You may have noticed that the Bloomberg Aggregate Bond Index is off to one of…
Years ago, while I was still practicing law full-time, I was hired to help administer the trust of a man from my church that recently died. The trustee was one of the man’s sons. I thought it would be fairly simple. The property in the trust consisted of a house, a bank account and a brokerage account worth around $75,000.
Perhaps I should have been more clear about explaining the trustee’s role because almost as soon as the son gained control of the assets, he invested some money in the stock of a company that immediately lost all its value! When I asked why he chose that investment, his response was “that’s what dad would have done”. Fortunately, the brothers got along and the loss wasn’t enough to fight over. But, the lesson is clear. Even the most competent individuals should not be a trustee. A professional trustee is almost always a better choice because they have experience; they can remain emotionally detached from the job; there are no surprises.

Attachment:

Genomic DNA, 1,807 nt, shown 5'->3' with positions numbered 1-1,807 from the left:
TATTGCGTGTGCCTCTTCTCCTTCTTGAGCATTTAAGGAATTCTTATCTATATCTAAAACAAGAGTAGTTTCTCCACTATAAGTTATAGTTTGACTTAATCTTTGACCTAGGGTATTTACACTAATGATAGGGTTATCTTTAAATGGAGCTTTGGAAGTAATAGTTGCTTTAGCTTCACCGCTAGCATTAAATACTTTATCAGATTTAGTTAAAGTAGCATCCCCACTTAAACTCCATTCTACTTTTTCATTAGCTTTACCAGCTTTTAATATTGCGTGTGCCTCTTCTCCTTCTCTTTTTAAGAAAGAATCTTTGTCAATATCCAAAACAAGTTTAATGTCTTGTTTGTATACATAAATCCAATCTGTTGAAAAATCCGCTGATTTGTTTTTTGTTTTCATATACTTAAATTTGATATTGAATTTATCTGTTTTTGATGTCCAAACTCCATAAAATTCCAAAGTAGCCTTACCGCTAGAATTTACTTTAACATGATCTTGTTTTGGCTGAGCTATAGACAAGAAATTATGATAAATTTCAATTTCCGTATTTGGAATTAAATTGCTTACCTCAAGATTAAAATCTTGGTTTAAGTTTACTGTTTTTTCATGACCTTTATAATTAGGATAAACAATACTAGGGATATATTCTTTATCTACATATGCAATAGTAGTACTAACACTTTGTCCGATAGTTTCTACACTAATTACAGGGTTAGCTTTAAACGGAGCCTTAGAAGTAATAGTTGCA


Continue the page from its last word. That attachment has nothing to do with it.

Unfortunately, most people do not choose a professional trustee. The reasons vary. Many banks insist on assuming all the responsibility of a trustee including the investment management of trust assets. Many people don’t have a relationship with a bank that offers trust services. Trustee fees can be hard to swallow. As a result, friends and family members are the first choice.
Yet today there are alternatives. Trust companies exist solely to carry out the administrative and record keeping function of a trust. The trust’s current financial advisor can handle the management of assets owned by the trust. Because the trust has two professionals making sure that the intentions of the trust are carried out, the chance of a big mistake happening like the one I described above are less and less.